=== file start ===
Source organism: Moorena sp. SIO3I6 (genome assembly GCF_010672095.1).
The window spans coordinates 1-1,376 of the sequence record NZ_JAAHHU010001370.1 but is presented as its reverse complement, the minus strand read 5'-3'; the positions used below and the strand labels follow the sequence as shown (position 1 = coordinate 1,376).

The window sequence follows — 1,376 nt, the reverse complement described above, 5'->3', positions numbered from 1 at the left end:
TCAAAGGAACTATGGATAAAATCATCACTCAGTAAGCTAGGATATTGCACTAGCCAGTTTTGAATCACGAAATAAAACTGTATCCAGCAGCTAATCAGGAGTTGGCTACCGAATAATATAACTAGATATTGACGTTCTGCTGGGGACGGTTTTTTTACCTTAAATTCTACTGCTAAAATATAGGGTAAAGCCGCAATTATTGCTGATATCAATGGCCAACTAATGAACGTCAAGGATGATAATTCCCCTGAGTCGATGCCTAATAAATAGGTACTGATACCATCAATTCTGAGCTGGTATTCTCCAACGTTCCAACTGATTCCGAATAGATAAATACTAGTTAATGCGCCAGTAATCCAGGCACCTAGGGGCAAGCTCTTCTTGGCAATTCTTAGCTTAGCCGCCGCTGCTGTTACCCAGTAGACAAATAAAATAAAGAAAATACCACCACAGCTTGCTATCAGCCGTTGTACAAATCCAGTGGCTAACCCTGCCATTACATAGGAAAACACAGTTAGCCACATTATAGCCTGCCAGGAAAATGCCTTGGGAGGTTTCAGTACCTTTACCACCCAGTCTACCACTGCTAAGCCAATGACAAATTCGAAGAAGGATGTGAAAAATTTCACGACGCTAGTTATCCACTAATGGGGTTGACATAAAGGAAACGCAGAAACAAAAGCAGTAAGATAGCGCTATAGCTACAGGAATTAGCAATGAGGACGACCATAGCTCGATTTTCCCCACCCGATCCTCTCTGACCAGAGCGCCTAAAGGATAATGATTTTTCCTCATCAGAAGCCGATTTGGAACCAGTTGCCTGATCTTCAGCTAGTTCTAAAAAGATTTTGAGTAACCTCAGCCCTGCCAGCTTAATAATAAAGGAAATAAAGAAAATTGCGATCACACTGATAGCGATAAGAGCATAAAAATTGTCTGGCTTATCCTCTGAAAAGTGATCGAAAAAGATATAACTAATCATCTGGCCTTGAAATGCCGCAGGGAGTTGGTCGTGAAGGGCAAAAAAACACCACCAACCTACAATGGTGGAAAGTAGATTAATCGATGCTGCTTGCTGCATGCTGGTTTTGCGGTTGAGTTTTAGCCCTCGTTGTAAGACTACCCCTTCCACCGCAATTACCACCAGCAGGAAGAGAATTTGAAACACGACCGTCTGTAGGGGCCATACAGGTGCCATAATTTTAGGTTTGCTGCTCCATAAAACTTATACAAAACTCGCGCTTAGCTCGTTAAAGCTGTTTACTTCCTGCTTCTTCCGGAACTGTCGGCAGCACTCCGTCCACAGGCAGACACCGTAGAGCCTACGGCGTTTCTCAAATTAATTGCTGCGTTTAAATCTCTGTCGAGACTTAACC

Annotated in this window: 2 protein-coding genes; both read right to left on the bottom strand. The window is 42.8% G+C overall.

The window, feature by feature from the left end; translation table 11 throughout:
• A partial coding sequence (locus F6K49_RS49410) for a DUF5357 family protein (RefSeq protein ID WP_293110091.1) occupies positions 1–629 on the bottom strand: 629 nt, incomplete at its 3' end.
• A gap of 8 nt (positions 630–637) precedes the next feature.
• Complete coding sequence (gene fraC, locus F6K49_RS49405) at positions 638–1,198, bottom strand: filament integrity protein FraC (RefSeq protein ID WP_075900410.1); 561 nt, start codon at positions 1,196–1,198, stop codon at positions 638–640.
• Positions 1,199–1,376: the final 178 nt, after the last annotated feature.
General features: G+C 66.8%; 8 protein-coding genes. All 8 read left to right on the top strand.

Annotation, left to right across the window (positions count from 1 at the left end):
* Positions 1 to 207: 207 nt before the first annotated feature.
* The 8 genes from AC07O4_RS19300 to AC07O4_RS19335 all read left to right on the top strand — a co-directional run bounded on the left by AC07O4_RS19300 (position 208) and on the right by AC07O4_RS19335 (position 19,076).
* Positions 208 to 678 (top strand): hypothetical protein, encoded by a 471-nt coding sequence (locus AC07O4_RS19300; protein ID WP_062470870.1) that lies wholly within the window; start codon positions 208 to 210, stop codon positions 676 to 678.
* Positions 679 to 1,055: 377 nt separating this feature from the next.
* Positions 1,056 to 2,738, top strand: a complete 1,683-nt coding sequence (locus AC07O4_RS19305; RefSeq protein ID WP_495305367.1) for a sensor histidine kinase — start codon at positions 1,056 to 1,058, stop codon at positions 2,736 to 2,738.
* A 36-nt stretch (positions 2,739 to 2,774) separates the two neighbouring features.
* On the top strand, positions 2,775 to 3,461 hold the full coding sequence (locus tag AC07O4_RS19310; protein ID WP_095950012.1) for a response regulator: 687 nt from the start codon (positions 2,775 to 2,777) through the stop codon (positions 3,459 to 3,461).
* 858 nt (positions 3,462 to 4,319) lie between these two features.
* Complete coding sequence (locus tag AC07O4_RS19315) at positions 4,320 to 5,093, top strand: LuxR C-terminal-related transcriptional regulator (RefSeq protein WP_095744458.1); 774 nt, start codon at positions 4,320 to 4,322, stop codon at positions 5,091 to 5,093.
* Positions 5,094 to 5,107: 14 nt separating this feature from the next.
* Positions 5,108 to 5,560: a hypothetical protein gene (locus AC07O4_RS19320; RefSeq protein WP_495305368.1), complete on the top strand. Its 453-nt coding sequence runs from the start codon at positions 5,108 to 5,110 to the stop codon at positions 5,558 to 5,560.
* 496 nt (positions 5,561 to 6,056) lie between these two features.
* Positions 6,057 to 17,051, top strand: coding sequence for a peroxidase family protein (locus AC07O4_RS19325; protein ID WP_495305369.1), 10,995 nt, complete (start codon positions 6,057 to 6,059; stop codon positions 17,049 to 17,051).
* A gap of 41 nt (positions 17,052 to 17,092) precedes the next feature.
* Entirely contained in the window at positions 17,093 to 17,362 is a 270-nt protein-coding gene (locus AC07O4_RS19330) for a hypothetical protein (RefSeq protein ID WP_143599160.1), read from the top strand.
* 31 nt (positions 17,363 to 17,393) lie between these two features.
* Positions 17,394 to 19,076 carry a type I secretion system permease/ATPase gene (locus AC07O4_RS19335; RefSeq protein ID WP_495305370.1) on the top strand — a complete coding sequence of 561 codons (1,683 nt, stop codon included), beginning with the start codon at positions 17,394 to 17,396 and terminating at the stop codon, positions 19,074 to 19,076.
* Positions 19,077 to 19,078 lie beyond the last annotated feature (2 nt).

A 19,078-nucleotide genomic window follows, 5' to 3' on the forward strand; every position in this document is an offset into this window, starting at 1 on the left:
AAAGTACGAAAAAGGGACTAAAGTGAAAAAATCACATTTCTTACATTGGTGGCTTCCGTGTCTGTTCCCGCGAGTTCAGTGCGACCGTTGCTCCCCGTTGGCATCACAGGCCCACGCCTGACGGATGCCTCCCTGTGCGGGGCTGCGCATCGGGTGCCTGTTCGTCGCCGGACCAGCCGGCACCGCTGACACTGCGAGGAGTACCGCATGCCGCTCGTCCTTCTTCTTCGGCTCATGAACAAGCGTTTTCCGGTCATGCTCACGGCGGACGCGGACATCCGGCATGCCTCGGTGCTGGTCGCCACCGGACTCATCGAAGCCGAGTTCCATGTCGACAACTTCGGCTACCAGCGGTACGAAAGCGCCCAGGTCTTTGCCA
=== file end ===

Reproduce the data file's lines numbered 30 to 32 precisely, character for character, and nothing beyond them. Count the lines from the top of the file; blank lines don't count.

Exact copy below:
* Positions 19,077 to 19,078 lie beyond the last annotated feature (2 nt).

A 19,078-nucleotide genomic window follows, 5' to 3' on the forward strand; every position in this document is an offset into this window, starting at 1 on the left:
AAAGTACGAAAAAGGGACTAAAGTGAAAAAATCACATTTCTTACATTGGTGGCTTCCGTGTCTGTTCCCGCGAGTTCAGTGCGACCGTTGCTCCCCGTTGGCATCACAGGCCCACGCCTGACGGATGCCTCCCTGTGCGGGGCTGCGCATCGGGTGCCTGTTCGTCGCCGGACCAGCCGGCACCGCTGACACTGCGAGGAGTACCGCATGCCGCTCGTCCTTCTTCTTCGGCTCATGAACAAGCGTTTTCCGGTCATGCTCACGGCGGACGCGGACATCCGGCATGCCTCGGTGCTGGTCGCCACCGGACTCATCGAAGCCGAGTTCCATGTCGACAACTTCGGCTACCAGCGGTACGAAAGCGCCCAGGTCTTTGCCA